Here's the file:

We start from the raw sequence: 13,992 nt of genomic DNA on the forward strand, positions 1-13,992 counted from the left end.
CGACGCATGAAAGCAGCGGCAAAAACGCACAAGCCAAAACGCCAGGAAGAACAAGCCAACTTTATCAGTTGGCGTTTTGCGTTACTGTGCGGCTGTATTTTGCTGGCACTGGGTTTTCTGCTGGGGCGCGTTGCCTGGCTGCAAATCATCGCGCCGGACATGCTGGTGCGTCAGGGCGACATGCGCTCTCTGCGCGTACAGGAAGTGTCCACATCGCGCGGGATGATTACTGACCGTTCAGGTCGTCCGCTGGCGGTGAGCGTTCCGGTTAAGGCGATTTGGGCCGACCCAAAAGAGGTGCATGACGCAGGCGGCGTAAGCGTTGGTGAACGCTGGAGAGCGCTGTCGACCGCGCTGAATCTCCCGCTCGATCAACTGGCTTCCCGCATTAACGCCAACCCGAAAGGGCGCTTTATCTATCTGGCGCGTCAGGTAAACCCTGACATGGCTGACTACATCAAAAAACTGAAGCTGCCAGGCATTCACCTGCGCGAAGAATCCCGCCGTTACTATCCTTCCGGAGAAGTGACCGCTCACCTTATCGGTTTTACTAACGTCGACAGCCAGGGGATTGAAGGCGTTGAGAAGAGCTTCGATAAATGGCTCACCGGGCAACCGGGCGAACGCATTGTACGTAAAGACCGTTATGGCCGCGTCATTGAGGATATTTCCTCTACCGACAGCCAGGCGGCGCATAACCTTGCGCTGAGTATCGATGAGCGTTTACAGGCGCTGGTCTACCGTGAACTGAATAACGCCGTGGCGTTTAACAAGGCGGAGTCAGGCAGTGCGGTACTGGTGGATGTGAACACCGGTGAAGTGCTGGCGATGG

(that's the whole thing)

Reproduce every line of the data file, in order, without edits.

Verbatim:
We start from the raw sequence: 13,992 nt of genomic DNA on the forward strand, positions 1-13,992 counted from the left end.
CGACGCATGAAAGCAGCGGCAAAAACGCACAAGCCAAAACGCCAGGAAGAACAAGCCAACTTTATCAGTTGGCGTTTTGCGTTACTGTGCGGCTGTATTTTGCTGGCACTGGGTTTTCTGCTGGGGCGCGTTGCCTGGCTGCAAATCATCGCGCCGGACATGCTGGTGCGTCAGGGCGACATGCGCTCTCTGCGCGTACAGGAAGTGTCCACATCGCGCGGGATGATTACTGACCGTTCAGGTCGTCCGCTGGCGGTGAGCGTTCCGGTTAAGGCGATTTGGGCCGACCCAAAAGAGGTGCATGACGCAGGCGGCGTAAGCGTTGGTGAACGCTGGAGAGCGCTGTCGACCGCGCTGAATCTCCCGCTCGATCAACTGGCTTCCCGCATTAACGCCAACCCGAAAGGGCGCTTTATCTATCTGGCGCGTCAGGTAAACCCTGACATGGCTGACTACATCAAAAAACTGAAGCTGCCAGGCATTCACCTGCGCGAAGAATCCCGCCGTTACTATCCTTCCGGAGAAGTGACCGCTCACCTTATCGGTTTTACTAACGTCGACAGCCAGGGGATTGAAGGCGTTGAGAAGAGCTTCGATAAATGGCTCACCGGGCAACCGGGCGAACGCATTGTACGTAAAGACCGTTATGGCCGCGTCATTGAGGATATTTCCTCTACCGACAGCCAGGCGGCGCATAACCTTGCGCTGAGTATCGATGAGCGTTTACAGGCGCTGGTCTACCGTGAACTGAATAACGCCGTGGCGTTTAACAAGGCGGAGTCAGGCAGTGCGGTACTGGTGGATGTGAACACCGGTGAAGTGCTGGCGATGG